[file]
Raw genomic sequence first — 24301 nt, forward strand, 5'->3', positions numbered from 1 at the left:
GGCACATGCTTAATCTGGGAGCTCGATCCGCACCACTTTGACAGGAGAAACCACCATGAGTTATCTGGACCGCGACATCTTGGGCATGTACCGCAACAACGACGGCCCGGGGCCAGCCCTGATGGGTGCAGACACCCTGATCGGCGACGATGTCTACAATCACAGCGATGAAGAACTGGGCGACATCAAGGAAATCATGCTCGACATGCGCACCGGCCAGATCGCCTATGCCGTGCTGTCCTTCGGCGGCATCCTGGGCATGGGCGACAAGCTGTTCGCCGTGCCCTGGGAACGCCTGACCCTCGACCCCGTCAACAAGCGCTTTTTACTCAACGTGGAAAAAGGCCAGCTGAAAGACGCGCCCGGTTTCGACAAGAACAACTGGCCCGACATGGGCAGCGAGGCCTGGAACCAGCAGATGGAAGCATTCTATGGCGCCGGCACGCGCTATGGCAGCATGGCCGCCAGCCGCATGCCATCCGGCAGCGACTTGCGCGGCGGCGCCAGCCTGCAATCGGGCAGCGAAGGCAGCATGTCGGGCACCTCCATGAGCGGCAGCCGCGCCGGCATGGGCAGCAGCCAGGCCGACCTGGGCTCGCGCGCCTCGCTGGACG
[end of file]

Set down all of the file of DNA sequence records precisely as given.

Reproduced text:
Raw genomic sequence first — 24301 nt, forward strand, 5'->3', positions numbered from 1 at the left:
GGCACATGCTTAATCTGGGAGCTCGATCCGCACCACTTTGACAGGAGAAACCACCATGAGTTATCTGGACCGCGACATCTTGGGCATGTACCGCAACAACGACGGCCCGGGGCCAGCCCTGATGGGTGCAGACACCCTGATCGGCGACGATGTCTACAATCACAGCGATGAAGAACTGGGCGACATCAAGGAAATCATGCTCGACATGCGCACCGGCCAGATCGCCTATGCCGTGCTGTCCTTCGGCGGCATCCTGGGCATGGGCGACAAGCTGTTCGCCGTGCCCTGGGAACGCCTGACCCTCGACCCCGTCAACAAGCGCTTTTTACTCAACGTGGAAAAAGGCCAGCTGAAAGACGCGCCCGGTTTCGACAAGAACAACTGGCCCGACATGGGCAGCGAGGCCTGGAACCAGCAGATGGAAGCATTCTATGGCGCCGGCACGCGCTATGGCAGCATGGCCGCCAGCCGCATGCCATCCGGCAGCGACTTGCGCGGCGGCGCCAGCCTGCAATCGGGCAGCGAAGGCAGCATGTCGGGCACCTCCATGAGCGGCAGCCGCGCCGGCATGGGCAGCAGCCAGGCCGACCTGGGCTCGCGCGCCTCGCTGGACG